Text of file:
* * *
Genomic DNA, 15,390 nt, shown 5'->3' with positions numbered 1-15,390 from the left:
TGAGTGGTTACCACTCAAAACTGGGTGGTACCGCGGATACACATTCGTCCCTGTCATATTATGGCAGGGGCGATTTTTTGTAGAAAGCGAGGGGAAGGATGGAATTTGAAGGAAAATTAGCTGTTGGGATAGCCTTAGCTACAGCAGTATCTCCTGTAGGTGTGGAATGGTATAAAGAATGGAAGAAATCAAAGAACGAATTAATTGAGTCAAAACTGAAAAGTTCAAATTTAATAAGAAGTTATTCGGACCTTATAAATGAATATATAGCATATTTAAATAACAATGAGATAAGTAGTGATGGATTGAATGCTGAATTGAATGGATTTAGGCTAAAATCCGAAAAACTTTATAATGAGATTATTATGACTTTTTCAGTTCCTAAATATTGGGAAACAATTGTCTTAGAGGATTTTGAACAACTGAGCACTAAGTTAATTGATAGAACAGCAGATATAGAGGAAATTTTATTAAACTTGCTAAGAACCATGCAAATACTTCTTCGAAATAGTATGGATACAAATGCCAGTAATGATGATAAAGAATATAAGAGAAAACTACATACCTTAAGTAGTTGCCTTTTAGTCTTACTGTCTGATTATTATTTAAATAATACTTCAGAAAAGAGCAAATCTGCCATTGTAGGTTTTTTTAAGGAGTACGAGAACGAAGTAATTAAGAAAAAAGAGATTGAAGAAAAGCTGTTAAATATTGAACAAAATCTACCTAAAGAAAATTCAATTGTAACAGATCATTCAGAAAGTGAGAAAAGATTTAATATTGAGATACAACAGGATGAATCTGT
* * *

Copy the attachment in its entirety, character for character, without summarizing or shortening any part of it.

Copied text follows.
Genomic DNA, 15,390 nt, shown 5'->3' with positions numbered 1-15,390 from the left:
TGAGTGGTTACCACTCAAAACTGGGTGGTACCGCGGATACACATTCGTCCCTGTCATATTATGGCAGGGGCGATTTTTTGTAGAAAGCGAGGGGAAGGATGGAATTTGAAGGAAAATTAGCTGTTGGGATAGCCTTAGCTACAGCAGTATCTCCTGTAGGTGTGGAATGGTATAAAGAATGGAAGAAATCAAAGAACGAATTAATTGAGTCAAAACTGAAAAGTTCAAATTTAATAAGAAGTTATTCGGACCTTATAAATGAATATATAGCATATTTAAATAACAATGAGATAAGTAGTGATGGATTGAATGCTGAATTGAATGGATTTAGGCTAAAATCCGAAAAACTTTATAATGAGATTATTATGACTTTTTCAGTTCCTAAATATTGGGAAACAATTGTCTTAGAGGATTTTGAACAACTGAGCACTAAGTTAATTGATAGAACAGCAGATATAGAGGAAATTTTATTAAACTTGCTAAGAACCATGCAAATACTTCTTCGAAATAGTATGGATACAAATGCCAGTAATGATGATAAAGAATATAAGAGAAAACTACATACCTTAAGTAGTTGCCTTTTAGTCTTACTGTCTGATTATTATTTAAATAATACTTCAGAAAAGAGCAAATCTGCCATTGTAGGTTTTTTTAAGGAGTACGAGAACGAAGTAATTAAGAAAAAAGAGATTGAAGAAAAGCTGTTAAATATTGAACAAAATCTACCTAAAGAAAATTCAATTGTAACAGATCATTCAGAAAGTGAGAAAAGATTTAATATTGAGATACAACAGGATGAATCTGT